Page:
Ghana’s reinsurance industry has become increasingly crowded over the past few years, bringing lots of competition to an industry that used to be dominated by the state-owned Ghana Reinsurance Plc. – which however remains the industry leader. Over the past couple of decades, private competition in Ghana’s reinsurance market has come in the form of Mainstream Re and GN Re, although foreign global reinsurers have had big pickings from the Ghana market too, operating through extensive corporate networks.
Now, however, Ghana’s reinsurance industry is about to witness a first which will have a major impact on the market, and that of primary underwriters.
W-Safe Re has submitted its application for a licence to operate as both a life and non-life reinsurer, thus becoming the first international, privately-owned reinsurer in Ghana and massively developing the Agriculture insurance space across the African continent as well.
To be sure, W-Safe Re is not one of those ‘time-honoured’ insurance practitioners which have over time won business here and there. While comparisons can be drawn with regard to how old W-Safe Re is in the industry relative to other key players, it is a reinsurance company born into the new era of a digitised, global economy, replete with international value chains and major financing requirements.
Although the company was only established in 2018, it already has a presence in the Caribbean islands and now Ghana. Ghana will be followed by Cameroon, Rwanda/Uganda and the Dubai Financial Centre. These strategically selected locations will enable W-Safe Re to diversify its portfolio and mitigate the effect of country exposures.
Applications pending for licences to be granted in Rwanda and Uganda are a clear indication that Africa is a priority.
But W-Safe Re has already decided on Ghana as its continental hub for West Africa and selected markets.
The company’s Managing Director explains that he is not perturbed by Ghana’s ongoing economic difficulties. “Ghana is not alone in the economic difficulties instigated by the global COVID-19 pandemic,” says Ashishkumar Bhatt, “and it has been rebounding strongly.” He expects Ghana’s current economic troubles to plateau and be replaced by resumed growth before end of the year.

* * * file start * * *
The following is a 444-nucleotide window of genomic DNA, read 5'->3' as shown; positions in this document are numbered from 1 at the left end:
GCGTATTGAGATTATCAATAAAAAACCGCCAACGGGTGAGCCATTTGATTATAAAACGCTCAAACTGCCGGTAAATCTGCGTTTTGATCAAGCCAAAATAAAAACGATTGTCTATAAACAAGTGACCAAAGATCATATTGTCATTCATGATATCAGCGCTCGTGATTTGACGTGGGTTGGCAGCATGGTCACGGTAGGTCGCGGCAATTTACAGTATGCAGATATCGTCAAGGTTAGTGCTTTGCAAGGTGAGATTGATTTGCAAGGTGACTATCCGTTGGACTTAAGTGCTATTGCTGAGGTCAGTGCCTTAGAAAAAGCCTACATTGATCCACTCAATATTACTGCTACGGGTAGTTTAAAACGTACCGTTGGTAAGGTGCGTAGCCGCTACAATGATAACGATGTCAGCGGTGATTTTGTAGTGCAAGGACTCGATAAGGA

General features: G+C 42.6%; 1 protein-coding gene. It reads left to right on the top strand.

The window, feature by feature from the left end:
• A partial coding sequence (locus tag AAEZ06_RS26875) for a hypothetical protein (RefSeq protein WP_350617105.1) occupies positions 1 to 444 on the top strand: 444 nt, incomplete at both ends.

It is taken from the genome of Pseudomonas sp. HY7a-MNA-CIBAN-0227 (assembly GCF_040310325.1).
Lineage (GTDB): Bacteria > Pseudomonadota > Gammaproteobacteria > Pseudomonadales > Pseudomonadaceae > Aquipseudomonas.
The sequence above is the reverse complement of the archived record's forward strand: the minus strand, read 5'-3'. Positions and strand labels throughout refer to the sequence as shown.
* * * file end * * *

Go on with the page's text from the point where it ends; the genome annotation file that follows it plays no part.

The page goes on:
To be sure, W-Safe Re aims to offer a broad range of reinsurance services. It has already proved adept across business lines – Life, Health, and Personal Accident reinsurance along with general business, particularly Engineering – but the most popular can be expected to be insurance bonds.
The industry regulator has regarded insurance bonds with suspicion – and for good reason. Performance bonds issued for government contractors often default as a result of delayed payments.
W-Safe Re, though, reckons that insurance bonds of various types will do customers a world of good; and asserts that it has worked out the ways in which such positively impactful insurance bonds can be issued safely. This means primary underwriters will be able to step up an area of insurance highly demanded by needy business clients, but avoided by most insurers with the industry regulator’s tacit support. Crucially, W-Safe Re will be operating in Ghana with sturdy financial solidity – at least US$15 million in core capital and another third as much in reserves – and be combined with its already successful model for managing contingent liabilities created out of performance bonds.
Already, W-Safe Re has begun building its Africa team. In Ghana, the widely experienced and accomplished Kwaku Baah-Nuakoh is the company’s Country Manager, ably assisted by Mr. Alex Amartefio, a Director. After getting its licence, a few more seasoned staff will expectedly join to augment various positions in the Ghana Office: such as Life, Business Analyst and Technical/Marketing roles as part of winning market share quickly, and imparting global reinsurance practice to Ghana’s expanding market.